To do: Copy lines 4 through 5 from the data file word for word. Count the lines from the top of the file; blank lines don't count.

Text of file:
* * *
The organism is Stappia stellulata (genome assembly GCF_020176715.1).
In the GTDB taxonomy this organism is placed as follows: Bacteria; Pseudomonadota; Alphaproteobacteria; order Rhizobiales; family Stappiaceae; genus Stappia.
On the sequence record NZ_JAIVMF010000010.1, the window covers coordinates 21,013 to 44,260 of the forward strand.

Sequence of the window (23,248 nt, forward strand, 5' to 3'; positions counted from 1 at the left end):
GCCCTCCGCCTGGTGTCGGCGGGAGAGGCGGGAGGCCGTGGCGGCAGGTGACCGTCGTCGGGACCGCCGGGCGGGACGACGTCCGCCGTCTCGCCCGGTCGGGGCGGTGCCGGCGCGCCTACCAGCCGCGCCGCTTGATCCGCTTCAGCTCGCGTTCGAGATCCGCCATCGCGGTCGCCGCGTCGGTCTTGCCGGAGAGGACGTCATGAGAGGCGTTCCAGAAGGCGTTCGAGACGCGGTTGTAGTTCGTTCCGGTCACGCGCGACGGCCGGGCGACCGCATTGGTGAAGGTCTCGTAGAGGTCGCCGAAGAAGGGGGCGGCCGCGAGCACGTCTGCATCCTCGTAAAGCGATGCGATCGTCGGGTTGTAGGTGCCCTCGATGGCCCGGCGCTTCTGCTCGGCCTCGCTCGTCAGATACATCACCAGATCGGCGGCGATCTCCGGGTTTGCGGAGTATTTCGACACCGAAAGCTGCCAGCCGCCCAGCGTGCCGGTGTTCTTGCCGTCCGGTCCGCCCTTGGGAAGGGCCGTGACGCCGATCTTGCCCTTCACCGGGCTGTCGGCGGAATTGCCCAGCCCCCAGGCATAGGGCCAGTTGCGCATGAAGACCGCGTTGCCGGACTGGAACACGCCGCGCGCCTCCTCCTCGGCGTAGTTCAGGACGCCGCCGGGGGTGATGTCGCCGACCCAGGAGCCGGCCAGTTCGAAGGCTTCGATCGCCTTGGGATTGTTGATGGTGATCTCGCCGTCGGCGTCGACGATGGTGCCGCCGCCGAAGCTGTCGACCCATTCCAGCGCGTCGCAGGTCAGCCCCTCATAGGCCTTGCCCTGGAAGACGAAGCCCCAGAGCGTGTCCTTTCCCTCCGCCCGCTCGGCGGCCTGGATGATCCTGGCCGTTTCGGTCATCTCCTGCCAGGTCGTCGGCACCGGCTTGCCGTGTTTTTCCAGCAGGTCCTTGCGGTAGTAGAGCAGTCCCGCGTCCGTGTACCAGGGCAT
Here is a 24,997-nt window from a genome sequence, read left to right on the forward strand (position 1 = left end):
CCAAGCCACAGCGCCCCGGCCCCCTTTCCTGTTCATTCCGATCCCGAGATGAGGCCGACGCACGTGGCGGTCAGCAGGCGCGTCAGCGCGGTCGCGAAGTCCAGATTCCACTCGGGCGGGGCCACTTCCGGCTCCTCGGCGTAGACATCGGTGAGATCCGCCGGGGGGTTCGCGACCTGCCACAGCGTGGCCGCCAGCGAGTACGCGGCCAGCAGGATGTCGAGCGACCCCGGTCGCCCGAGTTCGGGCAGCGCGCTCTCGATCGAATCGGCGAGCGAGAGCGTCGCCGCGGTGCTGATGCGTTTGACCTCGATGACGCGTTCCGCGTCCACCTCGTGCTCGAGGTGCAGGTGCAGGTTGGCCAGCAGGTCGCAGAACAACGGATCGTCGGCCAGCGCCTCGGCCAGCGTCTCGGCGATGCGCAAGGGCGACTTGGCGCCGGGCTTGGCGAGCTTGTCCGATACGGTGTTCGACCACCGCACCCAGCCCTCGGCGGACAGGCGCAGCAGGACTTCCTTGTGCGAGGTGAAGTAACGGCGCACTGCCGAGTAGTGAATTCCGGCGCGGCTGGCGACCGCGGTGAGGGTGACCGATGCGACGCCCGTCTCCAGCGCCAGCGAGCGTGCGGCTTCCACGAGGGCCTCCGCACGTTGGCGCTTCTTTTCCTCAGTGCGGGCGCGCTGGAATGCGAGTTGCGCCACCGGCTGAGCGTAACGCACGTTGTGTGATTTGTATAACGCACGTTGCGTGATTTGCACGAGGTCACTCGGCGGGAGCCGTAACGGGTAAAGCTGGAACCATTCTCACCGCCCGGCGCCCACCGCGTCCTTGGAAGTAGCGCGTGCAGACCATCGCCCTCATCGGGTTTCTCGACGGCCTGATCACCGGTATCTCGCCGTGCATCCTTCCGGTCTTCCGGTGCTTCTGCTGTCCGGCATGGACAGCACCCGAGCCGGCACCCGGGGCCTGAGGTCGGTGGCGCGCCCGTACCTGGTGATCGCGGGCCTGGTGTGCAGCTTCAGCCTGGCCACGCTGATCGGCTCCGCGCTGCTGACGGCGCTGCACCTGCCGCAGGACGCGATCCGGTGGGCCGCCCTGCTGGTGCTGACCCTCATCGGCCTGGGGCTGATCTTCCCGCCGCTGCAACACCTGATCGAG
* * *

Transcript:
Sequence of the window (23,248 nt, forward strand, 5' to 3'; positions counted from 1 at the left end):
GCCCTCCGCCTGGTGTCGGCGGGAGAGGCGGGAGGCCGTGGCGGCAGGTGACCGTCGTCGGGACCGCCGGGCGGGACGACGTCCGCCGTCTCGCCCGGTCGGGGCGGTGCCGGCGCGCCTACCAGCCGCGCCGCTTGATCCGCTTCAGCTCGCGTTCGAGATCCGCCATCGCGGTCGCCGCGTCGGTCTTGCCGGAGAGGACGTCATGAGAGGCGTTCCAGAAGGCGTTCGAGACGCGGTTGTAGTTCGTTCCGGTCACGCGCGACGGCCGGGCGACCGCATTGGTGAAGGTCTCGTAGAGGTCGCCGAAGAAGGGGGCGGCCGCGAGCACGTCTGCATCCTCGTAAAGCGATGCGATCGTCGGGTTGTAGGTGCCCTCGATGGCCCGGCGCTTCTGCTCGGCCTCGCTCGTCAGATACATCACCAGATCGGCGGCGATCTCCGGGTTTGCGGAGTATTTCGACACCGAAAGCTGCCAGCCGCCCAGCGTGCCGGTGTTCTTGCCGTCCGGTCCGCCCTTGGGAAGGGCCGTGACGCCGATCTTGCCCTTCACCGGGCTGTCGGCGGAATTGCCCAGCCCCCAGGCATAGGGCCAGTTGCGCATGAAGACCGCGTTGCCGGACTGGAACACGCCGCGCGCCTCCTCCTCGGCGTAGTTCAGGACGCCGCCGGGGGTGATGTCGCCGACCCAGGAGCCGGCCAGTTCGAAGGCTTCGATCGCCTTGGGATTGTTGATGGTGATCTCGCCGTCGGCGTCGACGATGGTGCCGCCGCCGAAGCTGTCGACCCATTCCAGCGCGTCGCAGGTCAGCCCCTCATAGGCCTTGCCCTGGAAGACGAAGCCCCAGAGCGTGTCCTTTCCCTCCGCCCGCTCGGCGGCCTGGATGATCCTGGCCGTTTCGGTCATCTCCTGCCAGGTCGTCGGCACCGGCTTGCCGTGTTTTTCCAGCAGGTCCTTGCGGTAGTAGAGCAGTCCCGCGTCCGTGTACCAGGGCAT